Pamela Druckerman was living in Paris when she had her three children, and she wrote a book about the differences in French and American expectations of children. I read it in early September and I'm still thinking about it.
I've been thinking about the sleep section, and mostly disagreeing with it. Early on French babies sleep through the night, or font les nuits, according to Druckerman, and she credits the willingness of French parents to give their babies some space when they stir in their sleep. They don't, she insists, leave babies to wail -- that idea strikes them as barbaric.
When I read that section I thought a lot about the Kippleys' influence on my parenting: as a rule of thumb, if your baby sleeps through the night, fertility returns shortly thereafter. And your baby neeeeeeeds you. Be one with your baby, Sheila Kippley exhorts her readers. I was, frankly, a bit of a nut about being neeeeeeeded by my babies. Some of them genuinely did neeeeeeed me a lot. A couple of those same babies were outrageously bad sleepers. I spent YEARS in a state of low-level (or sometimes high-level) sleep deprivation, most of the time thinking I was doing something noble by responding to my babies' neeeeeeeds. And as you might be able to tell from all of the extra Es in this paragraph, when I read this book part of me wondered if I had actually been doing something self-sabotaging.
It can't be a universal truth that babies ought to sleep through the night by 4 months old, because that would have real repercussions for baby-spacing and child nutrition in areas of the developing world where food insecurity and contamination are continuing problems. It can't be the case that there's One Right Way. We will gloss over my tendency to use any convenient stick to beat myself up, but I'm still wondering: what approach to infant sleep is closest to optimal?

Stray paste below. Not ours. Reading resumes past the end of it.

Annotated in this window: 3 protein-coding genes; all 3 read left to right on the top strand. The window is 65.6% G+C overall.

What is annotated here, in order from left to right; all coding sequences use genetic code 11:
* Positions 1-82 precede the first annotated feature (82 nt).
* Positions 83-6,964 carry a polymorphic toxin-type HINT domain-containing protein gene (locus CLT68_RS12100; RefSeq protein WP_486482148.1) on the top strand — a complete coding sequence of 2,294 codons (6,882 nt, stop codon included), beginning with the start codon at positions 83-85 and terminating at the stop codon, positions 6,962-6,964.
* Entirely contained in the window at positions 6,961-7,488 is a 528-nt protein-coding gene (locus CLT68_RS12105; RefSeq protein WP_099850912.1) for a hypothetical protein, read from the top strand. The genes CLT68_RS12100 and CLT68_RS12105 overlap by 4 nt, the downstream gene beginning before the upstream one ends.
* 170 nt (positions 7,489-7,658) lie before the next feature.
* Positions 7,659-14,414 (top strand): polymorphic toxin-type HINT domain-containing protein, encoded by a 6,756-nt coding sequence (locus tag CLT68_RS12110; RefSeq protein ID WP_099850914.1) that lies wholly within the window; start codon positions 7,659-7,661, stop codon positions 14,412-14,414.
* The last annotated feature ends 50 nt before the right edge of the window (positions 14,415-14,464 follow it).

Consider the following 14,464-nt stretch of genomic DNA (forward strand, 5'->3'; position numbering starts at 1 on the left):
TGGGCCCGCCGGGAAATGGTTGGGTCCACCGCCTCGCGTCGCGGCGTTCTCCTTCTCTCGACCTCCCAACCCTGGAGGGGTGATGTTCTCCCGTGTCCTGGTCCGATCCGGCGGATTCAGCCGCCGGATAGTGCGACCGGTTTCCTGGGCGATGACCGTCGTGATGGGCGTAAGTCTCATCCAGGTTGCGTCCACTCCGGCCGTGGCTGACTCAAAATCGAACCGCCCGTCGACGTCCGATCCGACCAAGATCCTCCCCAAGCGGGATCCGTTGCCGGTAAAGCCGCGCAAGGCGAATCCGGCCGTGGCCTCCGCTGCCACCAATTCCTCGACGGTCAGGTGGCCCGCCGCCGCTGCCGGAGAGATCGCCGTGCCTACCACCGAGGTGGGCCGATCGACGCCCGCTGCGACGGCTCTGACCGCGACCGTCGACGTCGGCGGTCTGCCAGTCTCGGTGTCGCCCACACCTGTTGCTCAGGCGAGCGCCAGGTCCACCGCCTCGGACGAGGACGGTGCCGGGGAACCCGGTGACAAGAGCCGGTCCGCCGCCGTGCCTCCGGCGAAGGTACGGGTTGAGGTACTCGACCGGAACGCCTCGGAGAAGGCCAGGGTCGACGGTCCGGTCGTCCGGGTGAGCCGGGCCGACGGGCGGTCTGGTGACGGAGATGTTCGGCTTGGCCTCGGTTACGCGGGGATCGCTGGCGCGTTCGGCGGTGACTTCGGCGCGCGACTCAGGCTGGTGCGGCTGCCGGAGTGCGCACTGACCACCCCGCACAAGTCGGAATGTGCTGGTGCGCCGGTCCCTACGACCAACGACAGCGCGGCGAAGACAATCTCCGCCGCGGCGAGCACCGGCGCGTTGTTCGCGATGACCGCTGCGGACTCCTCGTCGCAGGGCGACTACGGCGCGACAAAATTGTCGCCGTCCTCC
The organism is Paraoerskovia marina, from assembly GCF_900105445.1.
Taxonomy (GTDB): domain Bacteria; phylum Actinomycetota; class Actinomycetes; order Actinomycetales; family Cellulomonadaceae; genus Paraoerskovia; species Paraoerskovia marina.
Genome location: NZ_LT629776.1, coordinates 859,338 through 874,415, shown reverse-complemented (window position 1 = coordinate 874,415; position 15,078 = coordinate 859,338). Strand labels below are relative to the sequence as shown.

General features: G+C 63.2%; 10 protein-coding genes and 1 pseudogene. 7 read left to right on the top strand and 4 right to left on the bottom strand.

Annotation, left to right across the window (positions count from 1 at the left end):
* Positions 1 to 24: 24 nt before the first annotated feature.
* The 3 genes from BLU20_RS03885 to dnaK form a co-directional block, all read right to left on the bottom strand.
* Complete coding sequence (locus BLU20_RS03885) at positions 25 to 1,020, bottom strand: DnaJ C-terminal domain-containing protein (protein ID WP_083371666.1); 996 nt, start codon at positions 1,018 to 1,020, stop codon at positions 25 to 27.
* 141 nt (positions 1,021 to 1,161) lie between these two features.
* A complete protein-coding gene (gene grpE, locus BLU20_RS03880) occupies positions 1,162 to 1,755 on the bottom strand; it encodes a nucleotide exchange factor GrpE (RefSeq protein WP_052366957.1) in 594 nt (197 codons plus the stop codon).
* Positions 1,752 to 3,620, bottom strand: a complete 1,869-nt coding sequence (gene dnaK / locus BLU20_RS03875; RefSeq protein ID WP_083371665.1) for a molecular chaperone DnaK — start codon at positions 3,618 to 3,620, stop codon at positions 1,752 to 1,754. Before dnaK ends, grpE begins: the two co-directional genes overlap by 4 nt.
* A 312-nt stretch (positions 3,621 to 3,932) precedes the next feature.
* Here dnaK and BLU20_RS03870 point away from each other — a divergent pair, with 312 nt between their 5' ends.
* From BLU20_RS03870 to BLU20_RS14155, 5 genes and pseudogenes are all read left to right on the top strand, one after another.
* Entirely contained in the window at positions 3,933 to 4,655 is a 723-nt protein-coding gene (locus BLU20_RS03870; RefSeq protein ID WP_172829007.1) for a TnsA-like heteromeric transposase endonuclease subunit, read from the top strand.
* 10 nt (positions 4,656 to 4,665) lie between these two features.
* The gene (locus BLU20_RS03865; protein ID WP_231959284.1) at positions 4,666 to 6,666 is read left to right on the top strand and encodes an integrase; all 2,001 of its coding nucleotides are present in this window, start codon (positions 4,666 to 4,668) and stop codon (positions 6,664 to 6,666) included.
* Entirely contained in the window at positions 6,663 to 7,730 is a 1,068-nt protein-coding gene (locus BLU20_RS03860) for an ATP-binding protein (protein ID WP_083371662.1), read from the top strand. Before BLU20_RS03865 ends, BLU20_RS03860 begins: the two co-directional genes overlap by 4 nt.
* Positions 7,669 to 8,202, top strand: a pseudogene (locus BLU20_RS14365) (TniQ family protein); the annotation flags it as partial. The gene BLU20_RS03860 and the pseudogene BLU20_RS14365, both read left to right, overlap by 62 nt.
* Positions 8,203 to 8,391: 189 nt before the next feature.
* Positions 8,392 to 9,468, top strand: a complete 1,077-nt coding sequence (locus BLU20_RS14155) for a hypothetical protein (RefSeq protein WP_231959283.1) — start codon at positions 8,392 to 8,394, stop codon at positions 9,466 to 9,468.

So that was the part that I disagreed with while wondering if my disagreement was delusional. Much of the rest I found thought-provoking in a good way, except for the part about sending 5-year-olds to camp which is très-très cray-cray, to make a little multilingual poem about it. I think one of the major shortcomings of the books currently available on attachment parenting is that they don't provide a lot of guidance about making the transition from saying yes to saying no. French parents tell their children to be sage. They expect their children to be able to wait, without anything blinking entertainingly to assist them. Those are fantastic expectations. (Kid interruptions of adult conversations continue to vex my husband and me. A French visitor would apparently be appalled that we haven't put the kibosh on it yet.)
I once heard an accurate if unkind phrase from a breastfeeding counselor pal that has stuck with me: she described a mother-child pair as illustrating "the worst of La Leche League parenting." You have to make that transition from saying "I am here to help you learn that you are safe and loved..." to saying "...and also that you are not in charge and you need to listen and do what's right." Some parents, and some kids, navigate that change more easily than others. Druckerman points out that it's not about exerting authority for its own sake, to indulge some kind of tyrannical fantasy. One of the authorities she quotes says that "the main point of parental authority is to authorize kids to do things, not to block them." She describes a mother who "managed to be both affectionate and to have authority without raising her voice."
That's the way to be, I think. I'm still mulling over the best way to pull it off. I would love to hear your thoughts on the book too. I have more to say but it's 10:00 (the NaBloPoMo lament this year). See you in the comments!